So in the context of thermodynamics, it is important to distinguish between transferring energy to something by means of heat, which is "heating" (requiring a temperature difference) and transferring energy to something by means of work (requiring force times displacement).

Hope this helps.

• Often, and especially when a flame is small, hands are heated by convection of the hot air raising from the fire, not only radiation Commented Aug 6 at 14:58
• @AlessioSangalli sure I’d the hand is close to the fire. But the farther the more it is radiant heat Commented Aug 6 at 15:00

Consider an induction cook top. An alternating magnetic field induces a current in the bottom of the pan, which heats it. Heat flows from the bottom of the pan into the food, and also back into the cook top. So yes, the heat always flows from hot to less hot.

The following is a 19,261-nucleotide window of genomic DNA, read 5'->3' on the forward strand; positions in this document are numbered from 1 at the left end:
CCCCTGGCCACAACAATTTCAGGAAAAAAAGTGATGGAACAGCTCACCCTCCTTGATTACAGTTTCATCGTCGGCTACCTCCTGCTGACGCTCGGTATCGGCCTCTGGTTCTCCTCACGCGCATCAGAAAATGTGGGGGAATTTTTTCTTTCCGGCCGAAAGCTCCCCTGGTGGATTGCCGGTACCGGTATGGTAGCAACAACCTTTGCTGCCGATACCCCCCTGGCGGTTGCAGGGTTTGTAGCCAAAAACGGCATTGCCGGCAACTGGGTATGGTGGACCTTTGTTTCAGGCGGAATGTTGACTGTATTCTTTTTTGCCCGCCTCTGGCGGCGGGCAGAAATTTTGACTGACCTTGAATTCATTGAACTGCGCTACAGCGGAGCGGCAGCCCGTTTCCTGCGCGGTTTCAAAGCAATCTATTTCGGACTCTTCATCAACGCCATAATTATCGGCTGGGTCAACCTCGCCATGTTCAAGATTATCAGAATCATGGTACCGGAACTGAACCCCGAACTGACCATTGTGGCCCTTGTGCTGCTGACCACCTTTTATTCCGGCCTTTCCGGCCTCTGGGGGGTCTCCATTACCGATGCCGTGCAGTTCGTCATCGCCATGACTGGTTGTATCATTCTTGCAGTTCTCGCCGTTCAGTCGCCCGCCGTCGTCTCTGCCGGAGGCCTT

• An example where something is true is not a proof or rationalization that it is always true. Commented Aug 5 at 12:56
• In a heat pump, heat flows from cold to hot (which requires work). Commented Aug 5 at 14:08
• @Beska Congratulations on winning the Banal Observation of the Week award. Commented Aug 5 at 18:56
• My point was that you weren't answering the question. An "Is it always the case...?" type question can't be answered with "here's a case where it happens." Commented Aug 5 at 19:21

You can't make something hotter than the source using a passive system (such as a system of lenses). You can set something on fire using sunlight and a lens, but no system of lenses, but no system of lenses could allow you to do the same with moonlight, as the maximum brightness you could achieve would be that of the surface of the moon. You can make something hotter than the source using an active system, such as one which generates electricity and uses that for heating, but it is important to note that such a generator will need a temperature differential to work with, a cold 'rest of the world' into which waste heat is transferred (and there will necessarily be some waste heat)